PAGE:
Genetic Control and Immunity

  • Edna Mozes
  • G. M. Shearer
  • Michael Sela
Part of the Advances in Experimental Medicine and Biology book series (AEMB, volume 31)


For more than half a century a correlation has been known to exist between the ability to respond to an antigen and the genetic constitution of an individual. In 1916, Cooke and van der Veer provided experimental evidence that inheritance plays a role in some forms of human sensitization, e.g., hay fever, bronchial asthma, gastro-enteritis and urticaria (1). Furthermore, these investigators concluded that this phenomenon is inherited as a dominant characteristic, involving the ability of an individual to form specific antibodies, and is not due to transmission of sensitization from parent to offspring. Thus, the ability of an individual to elicit an immune response to a given immunogen is genetically affected, although the immune state of that individual is not itself an inherited characteristic. Recent analyses of animal and human disease states suggest that genes which control immune responsiveness affect susceptibility or resistance to certain diseases (2). In order to understand these phenomena in humans, experimental models using inbred mice (in which the genetic parameters can be controlled) and synthetic polypeptide antigens (in which the chemical structure can be defined) have been studied.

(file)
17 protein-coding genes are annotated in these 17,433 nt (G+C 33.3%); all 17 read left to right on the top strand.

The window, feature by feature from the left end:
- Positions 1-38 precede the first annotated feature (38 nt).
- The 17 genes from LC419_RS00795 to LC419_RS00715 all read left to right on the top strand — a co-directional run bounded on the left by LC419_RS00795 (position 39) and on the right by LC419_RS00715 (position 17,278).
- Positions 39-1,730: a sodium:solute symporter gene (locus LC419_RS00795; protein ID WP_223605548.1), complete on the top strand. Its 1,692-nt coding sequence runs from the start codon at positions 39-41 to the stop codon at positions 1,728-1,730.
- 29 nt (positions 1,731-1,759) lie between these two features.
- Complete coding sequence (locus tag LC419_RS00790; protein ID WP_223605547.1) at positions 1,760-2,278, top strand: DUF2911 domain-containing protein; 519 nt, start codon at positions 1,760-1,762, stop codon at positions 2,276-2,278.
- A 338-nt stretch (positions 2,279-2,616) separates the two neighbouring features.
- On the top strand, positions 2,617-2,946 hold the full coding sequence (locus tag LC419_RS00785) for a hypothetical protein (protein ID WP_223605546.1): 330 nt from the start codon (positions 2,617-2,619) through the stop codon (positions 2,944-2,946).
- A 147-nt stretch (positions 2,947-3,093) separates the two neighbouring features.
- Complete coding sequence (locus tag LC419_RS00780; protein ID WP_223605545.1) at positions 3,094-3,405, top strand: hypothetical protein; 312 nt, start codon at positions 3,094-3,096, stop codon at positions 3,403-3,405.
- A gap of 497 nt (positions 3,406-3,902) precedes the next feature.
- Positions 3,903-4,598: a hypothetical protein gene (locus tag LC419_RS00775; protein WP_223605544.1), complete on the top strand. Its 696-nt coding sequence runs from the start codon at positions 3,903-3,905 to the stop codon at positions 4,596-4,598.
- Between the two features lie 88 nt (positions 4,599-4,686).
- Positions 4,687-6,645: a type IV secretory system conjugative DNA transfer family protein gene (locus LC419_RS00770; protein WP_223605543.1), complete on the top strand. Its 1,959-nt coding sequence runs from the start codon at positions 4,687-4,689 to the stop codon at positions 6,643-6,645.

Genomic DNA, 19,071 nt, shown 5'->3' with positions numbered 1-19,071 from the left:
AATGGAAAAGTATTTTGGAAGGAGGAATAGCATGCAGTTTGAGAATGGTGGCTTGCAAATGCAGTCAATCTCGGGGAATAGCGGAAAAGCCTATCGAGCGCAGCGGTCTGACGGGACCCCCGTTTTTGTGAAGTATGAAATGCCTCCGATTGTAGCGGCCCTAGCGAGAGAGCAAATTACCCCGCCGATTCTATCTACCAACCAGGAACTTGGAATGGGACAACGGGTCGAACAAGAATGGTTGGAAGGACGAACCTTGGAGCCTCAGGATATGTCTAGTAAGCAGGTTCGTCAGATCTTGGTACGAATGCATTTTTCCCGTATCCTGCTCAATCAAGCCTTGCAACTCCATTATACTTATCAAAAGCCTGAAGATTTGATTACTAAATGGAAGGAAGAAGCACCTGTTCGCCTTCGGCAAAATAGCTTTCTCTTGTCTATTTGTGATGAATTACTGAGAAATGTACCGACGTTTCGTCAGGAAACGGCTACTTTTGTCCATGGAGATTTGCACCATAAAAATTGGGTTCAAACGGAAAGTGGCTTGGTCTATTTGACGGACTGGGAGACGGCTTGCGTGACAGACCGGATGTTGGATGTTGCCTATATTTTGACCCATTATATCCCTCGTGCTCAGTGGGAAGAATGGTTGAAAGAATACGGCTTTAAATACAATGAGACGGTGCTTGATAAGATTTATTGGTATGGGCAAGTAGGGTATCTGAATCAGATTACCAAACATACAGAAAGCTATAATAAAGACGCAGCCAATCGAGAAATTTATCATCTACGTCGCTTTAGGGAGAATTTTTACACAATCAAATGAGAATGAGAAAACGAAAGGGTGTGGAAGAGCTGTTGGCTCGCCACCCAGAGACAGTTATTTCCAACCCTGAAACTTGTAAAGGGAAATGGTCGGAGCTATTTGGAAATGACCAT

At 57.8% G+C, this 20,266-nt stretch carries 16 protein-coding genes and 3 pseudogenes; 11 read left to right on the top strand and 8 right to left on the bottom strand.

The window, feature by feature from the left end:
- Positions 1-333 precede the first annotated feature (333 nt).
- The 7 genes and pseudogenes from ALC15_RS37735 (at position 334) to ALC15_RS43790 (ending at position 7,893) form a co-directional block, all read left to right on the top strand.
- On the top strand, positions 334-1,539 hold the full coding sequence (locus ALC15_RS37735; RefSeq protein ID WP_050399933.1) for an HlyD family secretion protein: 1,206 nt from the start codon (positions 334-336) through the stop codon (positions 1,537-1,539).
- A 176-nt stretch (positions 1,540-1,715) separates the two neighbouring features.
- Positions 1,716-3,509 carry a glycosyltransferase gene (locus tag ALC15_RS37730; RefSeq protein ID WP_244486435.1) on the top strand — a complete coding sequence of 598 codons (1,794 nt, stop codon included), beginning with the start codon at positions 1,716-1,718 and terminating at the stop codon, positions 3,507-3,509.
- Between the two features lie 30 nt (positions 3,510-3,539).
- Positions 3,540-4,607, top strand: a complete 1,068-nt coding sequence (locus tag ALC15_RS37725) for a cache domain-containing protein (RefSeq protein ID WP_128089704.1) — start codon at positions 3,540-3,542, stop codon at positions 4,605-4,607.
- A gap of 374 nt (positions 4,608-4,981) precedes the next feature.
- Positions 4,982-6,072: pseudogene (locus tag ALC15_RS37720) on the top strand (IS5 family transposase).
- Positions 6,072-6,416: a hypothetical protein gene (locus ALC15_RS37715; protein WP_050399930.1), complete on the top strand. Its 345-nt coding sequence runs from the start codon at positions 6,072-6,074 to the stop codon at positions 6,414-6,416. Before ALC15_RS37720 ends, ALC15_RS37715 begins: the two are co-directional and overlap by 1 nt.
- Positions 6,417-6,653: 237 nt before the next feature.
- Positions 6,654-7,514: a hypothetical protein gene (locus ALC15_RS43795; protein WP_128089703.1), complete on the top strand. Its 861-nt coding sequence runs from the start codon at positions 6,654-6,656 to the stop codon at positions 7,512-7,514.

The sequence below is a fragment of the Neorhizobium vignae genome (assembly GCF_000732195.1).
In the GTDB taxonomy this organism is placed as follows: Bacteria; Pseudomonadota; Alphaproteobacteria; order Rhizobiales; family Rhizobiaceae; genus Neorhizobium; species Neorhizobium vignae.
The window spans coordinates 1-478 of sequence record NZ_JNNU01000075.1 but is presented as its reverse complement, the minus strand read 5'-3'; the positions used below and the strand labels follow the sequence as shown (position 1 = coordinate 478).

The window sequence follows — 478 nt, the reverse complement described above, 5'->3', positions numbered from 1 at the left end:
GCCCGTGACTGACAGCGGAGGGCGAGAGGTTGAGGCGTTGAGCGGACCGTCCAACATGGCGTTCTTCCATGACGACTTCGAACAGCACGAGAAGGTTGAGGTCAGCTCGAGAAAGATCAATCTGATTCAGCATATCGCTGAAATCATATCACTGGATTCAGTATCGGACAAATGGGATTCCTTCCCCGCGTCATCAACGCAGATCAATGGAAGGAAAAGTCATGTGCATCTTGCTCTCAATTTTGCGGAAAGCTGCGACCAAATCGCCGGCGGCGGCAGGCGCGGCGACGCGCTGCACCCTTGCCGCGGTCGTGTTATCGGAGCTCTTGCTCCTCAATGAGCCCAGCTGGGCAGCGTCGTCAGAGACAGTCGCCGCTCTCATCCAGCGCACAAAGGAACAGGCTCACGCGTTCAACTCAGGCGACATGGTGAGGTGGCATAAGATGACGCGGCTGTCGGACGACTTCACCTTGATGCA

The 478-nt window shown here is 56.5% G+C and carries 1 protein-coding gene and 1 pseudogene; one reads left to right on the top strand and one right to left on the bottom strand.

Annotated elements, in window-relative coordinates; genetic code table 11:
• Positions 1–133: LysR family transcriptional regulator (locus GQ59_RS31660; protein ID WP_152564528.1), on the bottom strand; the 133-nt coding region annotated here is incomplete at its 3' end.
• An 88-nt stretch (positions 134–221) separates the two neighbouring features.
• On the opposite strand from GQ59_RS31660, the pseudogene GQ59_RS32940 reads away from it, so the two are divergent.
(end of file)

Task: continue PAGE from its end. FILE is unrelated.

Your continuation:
Genetic Control Spleen Cell High Responder Positive Seron Thymus Cell 
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Copyright information

© Plenum Press, New York 1972

Authors and Affiliations

  • Edna Mozes
    • 1
  • G. M. Shearer
    • 1
  • Michael Sela
    • 1
  1. 1.Department of Chemical ImmunologyThe Weizmann Institute of ScienceRehovothIsrael

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